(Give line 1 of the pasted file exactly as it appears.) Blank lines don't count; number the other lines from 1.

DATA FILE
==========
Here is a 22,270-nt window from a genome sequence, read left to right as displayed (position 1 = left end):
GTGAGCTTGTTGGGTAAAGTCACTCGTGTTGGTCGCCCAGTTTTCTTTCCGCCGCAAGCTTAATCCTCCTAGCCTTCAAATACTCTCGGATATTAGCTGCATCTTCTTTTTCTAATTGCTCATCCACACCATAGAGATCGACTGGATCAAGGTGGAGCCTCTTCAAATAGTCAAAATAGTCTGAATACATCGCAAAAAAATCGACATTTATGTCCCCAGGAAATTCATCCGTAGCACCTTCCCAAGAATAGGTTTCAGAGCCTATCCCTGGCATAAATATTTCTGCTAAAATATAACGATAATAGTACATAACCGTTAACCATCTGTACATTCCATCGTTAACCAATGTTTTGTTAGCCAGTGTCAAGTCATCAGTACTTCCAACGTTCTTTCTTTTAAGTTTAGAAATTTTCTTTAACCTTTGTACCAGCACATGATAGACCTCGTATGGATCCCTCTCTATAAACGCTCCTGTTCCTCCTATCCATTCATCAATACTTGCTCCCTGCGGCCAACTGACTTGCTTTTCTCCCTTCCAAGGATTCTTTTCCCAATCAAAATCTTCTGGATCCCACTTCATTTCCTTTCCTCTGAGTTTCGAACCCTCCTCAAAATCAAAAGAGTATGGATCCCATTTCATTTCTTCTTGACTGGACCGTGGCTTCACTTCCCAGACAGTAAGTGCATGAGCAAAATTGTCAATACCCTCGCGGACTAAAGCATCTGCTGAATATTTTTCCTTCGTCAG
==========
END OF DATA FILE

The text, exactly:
Here is a 22,270-nt window from a genome sequence, read left to right as displayed (position 1 = left end):